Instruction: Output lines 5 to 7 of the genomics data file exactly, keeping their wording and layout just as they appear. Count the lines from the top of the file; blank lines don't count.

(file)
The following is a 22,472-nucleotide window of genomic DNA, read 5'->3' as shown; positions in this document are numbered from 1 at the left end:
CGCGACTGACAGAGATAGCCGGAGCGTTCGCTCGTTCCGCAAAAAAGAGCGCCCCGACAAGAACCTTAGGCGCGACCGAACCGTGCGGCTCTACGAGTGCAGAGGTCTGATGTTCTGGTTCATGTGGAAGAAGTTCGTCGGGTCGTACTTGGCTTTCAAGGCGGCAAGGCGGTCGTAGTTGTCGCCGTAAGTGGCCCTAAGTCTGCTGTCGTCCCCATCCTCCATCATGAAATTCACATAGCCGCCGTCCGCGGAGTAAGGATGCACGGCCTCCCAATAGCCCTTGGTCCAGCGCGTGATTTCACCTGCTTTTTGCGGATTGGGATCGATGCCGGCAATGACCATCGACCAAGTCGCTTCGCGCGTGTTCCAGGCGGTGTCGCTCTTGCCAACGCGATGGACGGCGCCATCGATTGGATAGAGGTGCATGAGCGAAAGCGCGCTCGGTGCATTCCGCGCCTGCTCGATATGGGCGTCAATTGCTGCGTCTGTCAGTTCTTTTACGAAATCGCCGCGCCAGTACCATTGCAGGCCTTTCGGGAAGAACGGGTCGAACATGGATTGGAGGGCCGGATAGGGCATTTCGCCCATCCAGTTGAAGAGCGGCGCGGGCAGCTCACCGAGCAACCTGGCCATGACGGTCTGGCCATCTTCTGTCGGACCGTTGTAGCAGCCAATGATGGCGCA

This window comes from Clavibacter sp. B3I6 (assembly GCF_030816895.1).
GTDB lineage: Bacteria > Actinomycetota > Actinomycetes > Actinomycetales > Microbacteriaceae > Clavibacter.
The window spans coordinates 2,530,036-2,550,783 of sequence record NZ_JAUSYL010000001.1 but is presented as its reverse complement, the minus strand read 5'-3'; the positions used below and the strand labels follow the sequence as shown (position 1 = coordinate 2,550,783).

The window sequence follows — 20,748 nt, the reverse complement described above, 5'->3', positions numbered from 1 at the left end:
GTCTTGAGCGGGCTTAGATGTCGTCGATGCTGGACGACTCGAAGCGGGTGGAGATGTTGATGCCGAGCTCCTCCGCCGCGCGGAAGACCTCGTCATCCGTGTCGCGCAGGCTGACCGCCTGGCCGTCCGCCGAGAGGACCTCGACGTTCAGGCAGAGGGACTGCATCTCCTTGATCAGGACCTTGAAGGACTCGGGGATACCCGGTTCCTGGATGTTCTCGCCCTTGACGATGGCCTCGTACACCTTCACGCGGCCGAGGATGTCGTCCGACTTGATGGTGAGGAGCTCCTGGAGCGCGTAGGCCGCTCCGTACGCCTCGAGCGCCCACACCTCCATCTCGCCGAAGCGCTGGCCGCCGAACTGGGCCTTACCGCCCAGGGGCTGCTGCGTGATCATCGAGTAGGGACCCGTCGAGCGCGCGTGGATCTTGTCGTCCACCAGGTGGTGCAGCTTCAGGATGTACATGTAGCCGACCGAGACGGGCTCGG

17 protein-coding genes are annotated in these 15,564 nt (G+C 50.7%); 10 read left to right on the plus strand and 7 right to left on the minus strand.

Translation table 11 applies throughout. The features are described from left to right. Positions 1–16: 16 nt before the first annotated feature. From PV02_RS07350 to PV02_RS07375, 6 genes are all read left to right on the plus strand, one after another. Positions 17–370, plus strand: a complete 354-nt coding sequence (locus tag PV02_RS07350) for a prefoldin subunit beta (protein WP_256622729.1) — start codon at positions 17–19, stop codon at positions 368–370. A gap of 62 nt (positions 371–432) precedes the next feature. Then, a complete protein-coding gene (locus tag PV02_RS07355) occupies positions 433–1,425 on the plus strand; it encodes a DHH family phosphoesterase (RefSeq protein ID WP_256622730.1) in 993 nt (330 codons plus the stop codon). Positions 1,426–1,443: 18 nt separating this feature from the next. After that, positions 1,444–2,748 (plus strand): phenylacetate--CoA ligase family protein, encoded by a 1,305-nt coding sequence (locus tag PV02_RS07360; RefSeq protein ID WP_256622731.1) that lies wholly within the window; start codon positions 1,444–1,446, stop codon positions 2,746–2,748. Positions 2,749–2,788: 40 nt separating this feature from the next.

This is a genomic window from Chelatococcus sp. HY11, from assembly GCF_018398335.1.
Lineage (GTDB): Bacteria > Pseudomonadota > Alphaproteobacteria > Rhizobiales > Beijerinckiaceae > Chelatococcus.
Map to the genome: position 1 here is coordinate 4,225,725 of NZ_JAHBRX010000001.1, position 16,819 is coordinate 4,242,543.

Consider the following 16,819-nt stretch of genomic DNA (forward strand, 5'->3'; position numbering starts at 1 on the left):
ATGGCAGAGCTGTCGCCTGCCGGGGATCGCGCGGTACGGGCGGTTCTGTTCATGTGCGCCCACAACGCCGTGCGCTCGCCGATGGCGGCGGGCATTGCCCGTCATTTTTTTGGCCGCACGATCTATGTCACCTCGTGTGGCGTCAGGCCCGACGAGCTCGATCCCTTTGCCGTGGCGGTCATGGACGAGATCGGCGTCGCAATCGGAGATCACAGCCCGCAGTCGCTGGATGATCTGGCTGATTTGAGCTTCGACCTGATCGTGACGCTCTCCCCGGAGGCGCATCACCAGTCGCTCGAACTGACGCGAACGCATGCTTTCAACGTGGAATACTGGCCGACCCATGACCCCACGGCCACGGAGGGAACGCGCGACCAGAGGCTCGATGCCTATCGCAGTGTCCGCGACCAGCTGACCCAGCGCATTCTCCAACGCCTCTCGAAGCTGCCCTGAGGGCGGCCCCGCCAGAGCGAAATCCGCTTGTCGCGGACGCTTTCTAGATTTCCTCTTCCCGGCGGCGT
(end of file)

The window spans coordinates 2,530,036-2,550,783 of sequence record NZ_JAUSYL010000001.1 but is presented as its reverse complement, the minus strand read 5'-3'; the positions used below and the strand labels follow the sequence as shown (position 1 = coordinate 2,550,783).

The window sequence follows — 20,748 nt, the reverse complement described above, 5'->3', positions numbered from 1 at the left end:
GTCTTGAGCGGGCTTAGATGTCGTCGATGCTGGACGACTCGAAGCGGGTGGAGATGTTGATGCCGAGCTCCTCCGCCGCGCGGAAGACCTCGTCATCCGTGTCGCGCAGGCTGACCGCCTGGCCGTCCGCCGAGAGGACCTCGACGTTCAGGCAGAGGGACTGCATCTCCTTGATCAGGACCTTGAAGGACTCGGGGATACCCGGTTCCTGGATGTTCTCGCCCTTGACGATGGCCTCGTACACCTTCACGCGGCCGAGGATGTCGTCCGACTTGATGGTGAGGAGCTCCTGGAGCGCGTAGGCCGCTCCGTACGCCTCGAGCGCCCACACCTCCATCTCGCCGAAGCGCTGGCCGCCGAACTGGGCCTTACCGCCCAGGGGCTGCTGCGTGATCATCGAGTAGGGACCCGTCGAGCGCGCGTGGATCTTGTCGTCCACCAGGTGGTGCAGCTTCAGGATGTACATGTAGCCGACCGAGACGGGCTCGG